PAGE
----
Skip to content
Join our Newsletter

Key Russian bridge to Crimea is struck again as Putin vows response to attack that killed 2

TALLINN, Estonia — An attack before dawn Monday damaged a bridge linking Russia to Moscow-annexed Crimea that is a key supply route for Kremlin forces in the war with Ukraine , forcing the span’s temporary closure for a second time in less than a yea
This image provided by Maxar Technologies, shows the Crimean Bridge connecting Russian mainland and Crimean peninsula over the Kerch Strait not far from Kerch, Crimea on Monday, July 17, 2023. (Satellite image ©2023 Maxar Technologies via AP)

TALLINN, Estonia — An attack before dawn Monday damaged a bridge linking Russia to Moscow-annexed Crimea that is a key supply route for Kremlin forces in the war with Ukraine, forcing the span’s temporary closure for a second time in less than a year. Two people were killed and their daughter was injured.

Russian President Vladimir Putin ordered increased security at the 19-kilometer (12-mile) Kerch Bridge, repeating a call he made in October 2022 when the span was severely damaged by an explosion that Moscow also blamed on Kyiv.

He also promised “there will be a response from Russia, of course.”

“What happened is another terrorist act of the Kyiv regime,” Putin said at a televised meeting with officials. “It is a crime that is pointless from the military point of view, it bears no significance because the Crimean bridge hasn’t been used for military means in a long time, and it is brutal, because blameless civilians were injured and killed."

Vehicle traffic on the bridge came to a standstill on Monday, while rail traffic also was halted for about six hours.

Satellite images taken Monday morning by Maxar Technologies showed serious damage to both eastbound and westbound lanes of the bridge across the Kerch Strait on the part nearest to the Russian mainland, with at least one section collapsed. The railroad bridge that runs parallel to the highway appeared undamaged.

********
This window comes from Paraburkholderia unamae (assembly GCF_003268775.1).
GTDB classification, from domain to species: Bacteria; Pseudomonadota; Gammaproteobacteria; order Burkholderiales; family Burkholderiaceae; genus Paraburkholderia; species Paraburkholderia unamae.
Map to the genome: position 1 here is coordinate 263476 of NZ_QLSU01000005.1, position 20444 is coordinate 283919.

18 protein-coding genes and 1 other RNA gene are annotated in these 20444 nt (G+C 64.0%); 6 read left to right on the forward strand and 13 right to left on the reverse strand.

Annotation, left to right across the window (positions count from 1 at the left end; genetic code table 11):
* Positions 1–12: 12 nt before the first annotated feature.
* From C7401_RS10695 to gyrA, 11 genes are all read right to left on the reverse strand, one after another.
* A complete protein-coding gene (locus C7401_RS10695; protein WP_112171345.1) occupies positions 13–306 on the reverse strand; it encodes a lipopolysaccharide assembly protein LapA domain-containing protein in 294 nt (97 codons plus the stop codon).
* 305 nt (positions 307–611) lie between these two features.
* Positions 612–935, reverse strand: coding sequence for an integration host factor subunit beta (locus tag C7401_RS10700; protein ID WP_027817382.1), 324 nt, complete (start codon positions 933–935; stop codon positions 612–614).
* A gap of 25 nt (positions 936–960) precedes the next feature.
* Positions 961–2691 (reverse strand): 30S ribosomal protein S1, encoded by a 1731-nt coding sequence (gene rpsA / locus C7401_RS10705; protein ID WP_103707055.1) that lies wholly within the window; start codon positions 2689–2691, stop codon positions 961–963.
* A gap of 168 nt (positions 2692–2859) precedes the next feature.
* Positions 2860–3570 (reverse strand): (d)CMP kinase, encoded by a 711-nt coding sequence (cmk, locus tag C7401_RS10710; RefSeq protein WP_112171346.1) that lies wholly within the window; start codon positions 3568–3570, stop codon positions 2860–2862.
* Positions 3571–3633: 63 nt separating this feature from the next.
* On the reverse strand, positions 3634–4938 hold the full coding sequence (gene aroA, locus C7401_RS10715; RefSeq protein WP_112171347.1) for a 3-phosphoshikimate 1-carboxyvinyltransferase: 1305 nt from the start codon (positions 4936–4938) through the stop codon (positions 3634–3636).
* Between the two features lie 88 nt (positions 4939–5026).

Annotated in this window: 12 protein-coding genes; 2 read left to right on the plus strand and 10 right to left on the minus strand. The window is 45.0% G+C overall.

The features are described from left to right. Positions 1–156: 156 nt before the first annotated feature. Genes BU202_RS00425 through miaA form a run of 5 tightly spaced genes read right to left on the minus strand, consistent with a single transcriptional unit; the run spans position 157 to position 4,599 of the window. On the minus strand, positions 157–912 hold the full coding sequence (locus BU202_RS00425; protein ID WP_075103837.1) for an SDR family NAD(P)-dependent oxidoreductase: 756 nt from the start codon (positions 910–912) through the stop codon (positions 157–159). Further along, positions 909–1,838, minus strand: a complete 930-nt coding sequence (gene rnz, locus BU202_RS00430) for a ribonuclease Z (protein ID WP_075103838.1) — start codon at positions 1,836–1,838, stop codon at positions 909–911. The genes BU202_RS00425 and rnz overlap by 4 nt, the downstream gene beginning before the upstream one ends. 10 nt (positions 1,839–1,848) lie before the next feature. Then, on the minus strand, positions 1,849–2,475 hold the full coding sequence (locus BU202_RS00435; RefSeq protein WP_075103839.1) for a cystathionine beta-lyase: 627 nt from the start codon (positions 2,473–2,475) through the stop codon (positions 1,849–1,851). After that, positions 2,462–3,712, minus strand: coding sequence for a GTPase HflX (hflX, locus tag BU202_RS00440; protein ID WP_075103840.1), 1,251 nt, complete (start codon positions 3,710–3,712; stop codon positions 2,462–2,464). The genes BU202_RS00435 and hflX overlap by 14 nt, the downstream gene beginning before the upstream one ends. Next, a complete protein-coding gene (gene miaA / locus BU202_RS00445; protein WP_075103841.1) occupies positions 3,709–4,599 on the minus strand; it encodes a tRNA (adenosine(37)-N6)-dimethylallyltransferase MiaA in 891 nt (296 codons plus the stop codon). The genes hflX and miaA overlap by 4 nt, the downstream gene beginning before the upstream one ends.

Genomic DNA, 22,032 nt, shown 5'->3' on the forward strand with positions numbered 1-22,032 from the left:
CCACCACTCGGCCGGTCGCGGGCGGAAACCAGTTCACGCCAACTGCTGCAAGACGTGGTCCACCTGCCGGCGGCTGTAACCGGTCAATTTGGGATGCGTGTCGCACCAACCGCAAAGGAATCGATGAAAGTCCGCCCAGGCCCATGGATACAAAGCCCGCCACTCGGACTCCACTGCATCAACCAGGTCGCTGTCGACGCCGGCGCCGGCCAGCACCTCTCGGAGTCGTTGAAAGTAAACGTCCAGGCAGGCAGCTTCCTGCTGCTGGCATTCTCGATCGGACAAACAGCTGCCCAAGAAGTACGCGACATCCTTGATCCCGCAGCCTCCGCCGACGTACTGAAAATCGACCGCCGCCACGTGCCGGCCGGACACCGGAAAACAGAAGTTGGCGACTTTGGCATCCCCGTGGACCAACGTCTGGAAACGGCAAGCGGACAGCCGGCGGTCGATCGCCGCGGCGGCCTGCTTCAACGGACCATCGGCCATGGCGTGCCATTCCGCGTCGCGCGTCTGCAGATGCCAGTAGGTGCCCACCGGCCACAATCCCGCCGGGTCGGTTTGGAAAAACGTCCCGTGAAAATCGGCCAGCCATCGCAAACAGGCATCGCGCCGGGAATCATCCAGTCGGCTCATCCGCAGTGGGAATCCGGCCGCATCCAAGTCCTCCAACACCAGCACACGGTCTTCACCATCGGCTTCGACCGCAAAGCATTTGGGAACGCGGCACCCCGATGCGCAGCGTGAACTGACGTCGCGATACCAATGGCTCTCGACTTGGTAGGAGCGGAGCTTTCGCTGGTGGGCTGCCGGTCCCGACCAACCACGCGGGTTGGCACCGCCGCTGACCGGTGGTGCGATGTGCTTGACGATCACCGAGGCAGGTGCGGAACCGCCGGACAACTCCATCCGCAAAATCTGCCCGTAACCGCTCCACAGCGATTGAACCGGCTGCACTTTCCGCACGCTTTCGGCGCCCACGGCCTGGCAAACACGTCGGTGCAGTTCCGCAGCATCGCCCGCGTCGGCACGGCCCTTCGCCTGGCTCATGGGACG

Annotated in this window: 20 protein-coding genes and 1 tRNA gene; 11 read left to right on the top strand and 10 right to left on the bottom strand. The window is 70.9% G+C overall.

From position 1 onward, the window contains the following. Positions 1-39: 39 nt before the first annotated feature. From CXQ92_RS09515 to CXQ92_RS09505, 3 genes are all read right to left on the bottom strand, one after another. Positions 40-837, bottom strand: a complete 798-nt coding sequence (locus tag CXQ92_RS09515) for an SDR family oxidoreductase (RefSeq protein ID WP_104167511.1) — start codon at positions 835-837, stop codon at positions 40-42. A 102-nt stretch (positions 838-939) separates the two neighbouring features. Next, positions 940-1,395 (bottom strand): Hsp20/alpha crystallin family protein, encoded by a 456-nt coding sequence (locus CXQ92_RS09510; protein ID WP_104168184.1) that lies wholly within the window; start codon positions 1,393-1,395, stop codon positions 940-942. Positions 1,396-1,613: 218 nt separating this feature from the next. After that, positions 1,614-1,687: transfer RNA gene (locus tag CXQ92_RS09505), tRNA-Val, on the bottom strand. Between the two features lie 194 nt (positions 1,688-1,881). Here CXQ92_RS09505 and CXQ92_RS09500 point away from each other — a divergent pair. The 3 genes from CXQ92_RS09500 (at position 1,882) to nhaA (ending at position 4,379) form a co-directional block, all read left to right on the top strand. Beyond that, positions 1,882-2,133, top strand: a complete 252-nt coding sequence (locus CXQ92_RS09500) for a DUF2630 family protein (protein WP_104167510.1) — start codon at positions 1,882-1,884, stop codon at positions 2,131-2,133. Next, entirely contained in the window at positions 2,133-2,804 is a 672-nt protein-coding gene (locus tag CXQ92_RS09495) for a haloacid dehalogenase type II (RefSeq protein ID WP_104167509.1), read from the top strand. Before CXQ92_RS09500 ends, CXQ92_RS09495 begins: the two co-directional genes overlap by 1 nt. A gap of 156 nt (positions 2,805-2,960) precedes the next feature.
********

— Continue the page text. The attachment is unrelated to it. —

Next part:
The strike was carried out by two Ukrainian maritime drones, Russia’s National Anti-Terrorist Committee said.

Ukrainian officials were coy about taking responsibility, as they have been in past strikes. But in what appeared to be a tacit acknowledgment, Ukrainian Security Service spokesman Artem Degtyarenko said in a statement that his agency would reveal details of how the “bang” was organized after Kyiv has won the war.

The October attack on the bridge came when a truck bomb blew up two of its sections and required months of repair. Moscow decried that assault as an act of terrorism and retaliated by bombarding Ukraine’s civilian infrastructure, targeting the country’s power grid over the winter.

In Monday's blast, the Ukrainian news portal RBK-Ukraina cited a security services source as saying it was carried out by what it called floating drones. A deputy prime minister, Mykhailo Fedorov, later said on the Telegram messaging service that “today, the Crimea bridge was torn apart by sea drones,” but it was not clear if he was making an official confirmation or referring to earlier reports.

Hours after the attack, video from Russian authorities showed crews picking up debris from the deck of the bridge, a section of which appeared to be sloping to one side, and a damaged black sedan with its passenger door open.